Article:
granted leave to amend and has subsequently failed to add the
requisite particularity to its claims, the district
court's discretion to deny leave to amend is particularly
broad.”) (quotations and alteration omitted).
similarly fails to state sufficient facts to support
Plaintiff's malicious prosecution claim. See
Dismissal Order at 6; SAC ¶¶ 50-51. Again,
Plaintiff elides how Defendants acted with malice to
prosecute him: the only facts contained in the complaint
pertain to Plaintiff's allegedly unconstitutional arrest.
See id.; Mot. at 8. As the Ninth Circuit stated in
Lacey v. Maricopa Cty., a plaintiff cannot at the
pleading state simply recast allegations regarding an
unlawful arrest “as a claim for malicious
prosecution.” 693 F.3d 896, 920 (9th Cir. 2012)
(affirming the district court's dismissal of the
plaintiff's malicious prosecution claim under Rule
12(b)(6)). Rather, “where the arrest is not a valid
one, an action for malicious prosecution will not lie unless
some further step is taken, such as bringing the accused
before a magistrate for determination whether he is to be
held.” Id. at 919-20 (quotations omitted). To
that end, Plaintiff asserts that he “could state with
further specificity that he had to defend himself against the
unwarranted criminal citation for over a year and that he was
ultimately brought before a magistrate for the determination
of criminal consequences related to the citation. . .
.” Opp. at 5. It is unclear why-having recognized that
he could plead more-Plaintiff did not do so. See
Reply at 8.
the SAC again fails to adequately plead this claim, the Court
dismisses it. Based on the assertions in Plaintiff's
opposition, the Court cannot conclude that granting leave to
amend this claim necessarily would be futile. The Court thus
will give Plaintiff one last chance to amend this claim
only. Lopez v. Smith, 203 F.3d 1122, 1130 (9th
Cir. 2000) (quotations and citation omitted). Plaintiff's
counsel is directly warned that failing to include facts in
the complaint, then referencing those facts in briefs, wastes
the time and resources of the Court and the parties.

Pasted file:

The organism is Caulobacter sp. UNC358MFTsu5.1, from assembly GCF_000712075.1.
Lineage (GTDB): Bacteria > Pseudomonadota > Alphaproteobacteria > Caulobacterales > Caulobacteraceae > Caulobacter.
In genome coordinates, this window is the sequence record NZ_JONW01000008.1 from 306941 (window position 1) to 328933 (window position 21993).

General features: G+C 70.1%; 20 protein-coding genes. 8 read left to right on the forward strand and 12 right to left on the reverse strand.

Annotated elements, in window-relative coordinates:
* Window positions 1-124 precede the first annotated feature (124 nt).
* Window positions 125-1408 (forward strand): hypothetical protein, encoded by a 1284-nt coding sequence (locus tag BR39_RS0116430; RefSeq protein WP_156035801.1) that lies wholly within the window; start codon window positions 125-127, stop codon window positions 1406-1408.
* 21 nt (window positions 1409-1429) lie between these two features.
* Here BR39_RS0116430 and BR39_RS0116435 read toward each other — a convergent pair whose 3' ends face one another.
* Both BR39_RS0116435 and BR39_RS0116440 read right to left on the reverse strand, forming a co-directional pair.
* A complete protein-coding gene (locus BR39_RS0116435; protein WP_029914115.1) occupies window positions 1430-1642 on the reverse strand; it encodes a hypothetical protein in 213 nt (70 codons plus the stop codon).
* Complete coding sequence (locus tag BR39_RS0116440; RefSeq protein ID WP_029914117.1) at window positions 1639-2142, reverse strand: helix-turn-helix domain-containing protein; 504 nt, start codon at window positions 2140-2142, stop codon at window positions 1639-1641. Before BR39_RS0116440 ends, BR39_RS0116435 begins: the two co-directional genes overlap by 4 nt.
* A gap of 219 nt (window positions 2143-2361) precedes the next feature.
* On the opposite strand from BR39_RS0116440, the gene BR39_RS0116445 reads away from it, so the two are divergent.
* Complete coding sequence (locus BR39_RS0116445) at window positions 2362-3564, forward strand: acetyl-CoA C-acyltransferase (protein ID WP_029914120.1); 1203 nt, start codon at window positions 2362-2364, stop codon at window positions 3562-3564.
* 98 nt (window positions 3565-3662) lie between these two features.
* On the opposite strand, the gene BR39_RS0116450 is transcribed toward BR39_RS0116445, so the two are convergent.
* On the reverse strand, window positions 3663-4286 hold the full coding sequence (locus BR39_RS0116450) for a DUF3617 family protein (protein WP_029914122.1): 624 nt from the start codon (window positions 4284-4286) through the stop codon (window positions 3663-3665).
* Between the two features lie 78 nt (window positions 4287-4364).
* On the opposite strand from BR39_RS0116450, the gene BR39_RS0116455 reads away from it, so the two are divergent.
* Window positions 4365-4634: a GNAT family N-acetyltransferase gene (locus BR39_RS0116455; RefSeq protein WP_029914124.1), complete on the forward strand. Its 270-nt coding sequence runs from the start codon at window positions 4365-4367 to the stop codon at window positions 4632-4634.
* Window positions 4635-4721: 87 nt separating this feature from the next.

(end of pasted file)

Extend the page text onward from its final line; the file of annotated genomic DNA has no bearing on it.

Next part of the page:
All necessary facts need to be pled in the
complaint, and the Court will disregard any future claims in
pleadings about what “Plaintiff could state with
further specificity, ” Opp. at 5, if given leave to
the Court rejects Defendants' request to dismiss
Plaintiffs second cause of action for excessive force under
the Fourth Amendment. See Mot. at 5-6. Contrary to
Defendants' suggestion, Plaintiffs excessive force claim
adds additional allegations beyond those stated in his first
cause of action for unreasonable seizure in violation of the
Fourth Amendment. See SAC ¶¶ 30-39. Though
overlapping, those actions are not entirely duplicative of
one another. Both causes of actions may therefore proceed.
these reasons, the Court GRANTS IN PART and
DENIES IN PART Defendants' renewed
dismissal motion. Any third amended complaint must be filed
within 28 days of the date of this order.
IS SO ORDERED.
 The Court finds this matter
appropriate for disposition without oral argument and the
matter is deemed submitted. See Civil L.R.
 The Court detailed the factual
background in its Dismissal Order, and incorporates those
unchanged facts and the legal analysis from the Dismissal
Order here. In this order, the Court only discusses the facts
and legal standards as necessary to address the new issues
raised in the second amended complaint and the renewed motion
 Separately, Plaintiff admits that he
“inadvertently” included a claim for excessive
force under the Fourteenth Amendment. Opp. at 6. Plaintiff
accordingly withdraws this claim. Id. Plaintiff also
withdraws the malicious prosecution claim against the City,
conceding that the City was improperly named. Opp. at 5.